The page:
The only code I had real control of was in Java_com_link_Dictionary_create, dictionary_create and read_dictionary. I started by looking in Java_com_link_Dictionary_create and printing the arguments, but everything looked fine. So then I went to the other end and looked in read_dictionary.

I was a little curious about how read_dictionary was calling advance, as I hadn't heard of this function before. Then I discovered that the function being called was from the Link library, and has a signature of advance(Dictionary). This didn't really make sense, as my reading of the stack trace above said that advance came from libc and not the Link library (liblink). This should have told me exactly what was happening, but instead I tried to justify what I was seeing. I convinced myself that the function name at the end of each line described the function that had called into that stack frame. In hindsight, it was a silly bit of reasoning. I was probably just tired.

So to track the problem down I start putting printf() statements through the code. The first thing that happened was that the hotspot errors changed, making the error appear a little later during execution. So that meant I had a stack smash. Obviously, one of the printf() invocations was leaving a parameter on the stack that helped the above stack trace avoid the sigsegv. OK, so now I'm getting some more info on the problem.

It all came together when I discovered that I was seeing output from just before read_dictionary() called advance(), and from just after it, but not from any of the code inside the advance() function. At that point I realised that the above stack trace didn't need a strange interpretation, and that the advance() that I was calling was coming from libc and not the local library.

Unfortunately, doing a "man advance" on my Linux system showed up nothing. Was I wrong about this method? I decided to go straight to the source, and did a "nm -D /lib/ | grep advance". Sure enough, I found the following:
  000b9220 W advance
So what was this function? Obviously something internal to libc. I could download the source, but that wasn't going to make a difference to the problem or the solution. I just had to avoid calling it.

My first approach was to change the function inside Link to advance_dict(). This worked perfectly, and showed that I'd found the problem. However, when the modules were all linked into a single executable it had all worked correctly, and had picked up the local function, rather than the one found in libc. Why not?

I decided that if I gave the compiler a hint that the method was local, then maybe that would be picked up by the linker. So rather than renaming the function to advance_dict(), I changed its signature from:
  int advance(Dictionary dict)
  static int advance(Dictionary dict)
I didn't know that this would work, but it seemed reasonable, and certainly cleaner since it's always a bad idea to presume that your name is unique (as demonstrated already). Fortunately, this solution worked just fine.

DavidM explained to me that static makes a symbol local to a compilation unit (which I knew) and was effectively a separate namespace (which I also knew). He also explained that this "namespace" has the highest priority... which I didn't know, but had suspected. So I learned something new. David and I also learnt that libc on Linux has an undocumented symbol in it called advance. This is worth noting, given how common a name that is. As shown here, it is likely to cause problems on any shared library that might want to use that name.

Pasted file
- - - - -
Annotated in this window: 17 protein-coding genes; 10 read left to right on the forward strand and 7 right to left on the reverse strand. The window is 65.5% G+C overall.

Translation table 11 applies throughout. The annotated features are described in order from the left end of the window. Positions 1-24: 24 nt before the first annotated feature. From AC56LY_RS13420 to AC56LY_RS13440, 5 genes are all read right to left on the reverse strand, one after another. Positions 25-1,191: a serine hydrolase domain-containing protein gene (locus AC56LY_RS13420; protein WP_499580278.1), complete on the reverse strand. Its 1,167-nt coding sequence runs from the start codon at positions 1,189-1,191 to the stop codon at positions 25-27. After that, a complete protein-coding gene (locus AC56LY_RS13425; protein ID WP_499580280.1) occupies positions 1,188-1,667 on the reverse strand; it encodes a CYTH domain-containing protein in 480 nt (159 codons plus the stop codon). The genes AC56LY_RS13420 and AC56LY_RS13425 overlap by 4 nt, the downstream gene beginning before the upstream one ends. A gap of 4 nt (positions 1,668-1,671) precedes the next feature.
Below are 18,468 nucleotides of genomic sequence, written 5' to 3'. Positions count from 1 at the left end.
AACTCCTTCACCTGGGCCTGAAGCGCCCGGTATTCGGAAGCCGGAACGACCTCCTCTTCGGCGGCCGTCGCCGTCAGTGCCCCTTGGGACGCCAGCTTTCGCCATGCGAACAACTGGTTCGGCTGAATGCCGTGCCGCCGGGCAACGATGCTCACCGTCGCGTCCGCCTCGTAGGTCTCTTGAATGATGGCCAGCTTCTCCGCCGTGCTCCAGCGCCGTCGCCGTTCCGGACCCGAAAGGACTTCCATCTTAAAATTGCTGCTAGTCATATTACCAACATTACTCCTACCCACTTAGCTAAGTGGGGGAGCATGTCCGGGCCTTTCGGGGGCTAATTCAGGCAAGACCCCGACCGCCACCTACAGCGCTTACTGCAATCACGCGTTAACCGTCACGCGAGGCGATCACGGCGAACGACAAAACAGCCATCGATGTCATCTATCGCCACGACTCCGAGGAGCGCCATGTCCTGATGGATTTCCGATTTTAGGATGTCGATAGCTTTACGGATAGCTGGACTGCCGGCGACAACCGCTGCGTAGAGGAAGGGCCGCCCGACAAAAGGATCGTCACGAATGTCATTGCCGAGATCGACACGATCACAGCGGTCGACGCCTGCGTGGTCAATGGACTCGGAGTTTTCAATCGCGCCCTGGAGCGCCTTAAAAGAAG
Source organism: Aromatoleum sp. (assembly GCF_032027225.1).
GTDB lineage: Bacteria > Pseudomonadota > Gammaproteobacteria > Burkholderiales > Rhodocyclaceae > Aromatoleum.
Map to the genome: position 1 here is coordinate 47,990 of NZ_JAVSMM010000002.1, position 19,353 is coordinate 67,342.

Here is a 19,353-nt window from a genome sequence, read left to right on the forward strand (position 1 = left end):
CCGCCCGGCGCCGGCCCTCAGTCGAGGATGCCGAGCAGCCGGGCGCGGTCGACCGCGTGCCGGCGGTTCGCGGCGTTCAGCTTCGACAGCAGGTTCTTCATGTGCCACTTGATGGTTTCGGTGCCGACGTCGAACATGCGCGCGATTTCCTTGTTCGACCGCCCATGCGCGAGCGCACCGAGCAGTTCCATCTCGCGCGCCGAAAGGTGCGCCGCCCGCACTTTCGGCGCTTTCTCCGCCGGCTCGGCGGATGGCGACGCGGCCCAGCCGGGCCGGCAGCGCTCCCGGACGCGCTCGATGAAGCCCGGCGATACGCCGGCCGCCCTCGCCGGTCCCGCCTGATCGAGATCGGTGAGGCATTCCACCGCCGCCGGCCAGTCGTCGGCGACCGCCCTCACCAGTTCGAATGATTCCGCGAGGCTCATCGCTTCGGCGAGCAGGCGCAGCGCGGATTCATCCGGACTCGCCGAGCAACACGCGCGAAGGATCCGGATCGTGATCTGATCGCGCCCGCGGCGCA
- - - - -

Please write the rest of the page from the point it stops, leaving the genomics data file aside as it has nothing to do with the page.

There's more to write, but it's late, so I'll leave it for the morning.

Sunday, December 04, 2005

I'm a little annoyed at myself for lack of blogging recently. This is particularly the case as I see mainstream media commenting on people's online presence more and more. I almost feel like I'm missing out on something. Yes, I know that's a ridiculous concern, but I'm allowed to worry about anything I want to. :-)

Other than the restrictions imposed on me by my recently expanded family, my main problem with blogging recently has been lack of material. I don't mean that I have nothing to say. Instead, I'm limited by what is appropriate to put into a public forum. It was much easier when I worked on Open Source software all the time.

For instance, this last week has had me reviewing software produced by a group of academics at another company. My review is for my employer, so I obviously can't publish it (otherwise, why would he be paying me?). Also, any review will naturally say both good and bad things. The good may be OK, but saying something bad in public is obviously inappropriate. After all, these guys are out to impress customers and make money too.

So I'm left having to write about what I do out of hours. That's all well and good, but having a young family reduces the time for that.

I could always write a few opinion pieces. Australian federal politics has had me feeling frustrated for some time now, and I definitely have things to say on the topic. But that's not what this particular blog is about. I could always start a parallel blog, but then, who would really want to know what I think about Brendan Nelson and higher education in Australia? It would be cathartic for me, but not so much that I think it's really worthwhile.

All the same, I might consider a second blog to contain random musings (like this one). Maybe one evening when I'm not feeling like going to bed, and I have something I feel I want to say. I could be a mix of my daily life, frustrations, and comments on the oft explored experience of fatherhood. I'm not sure it will be good reading, but I may have fun coming back to it in a few years to see just how naive I really was back in 2005. :-)

Meanwhile, I'm back to grammar parsing, using Link. I was a little chuffed to get the JNI all working, particularly when I was able to rewrite some of the test code in Java and have it all run correctly. I still need to test that it runs fine on Linux, but I don't have any real concerns there. Making it run on Windows will be another story.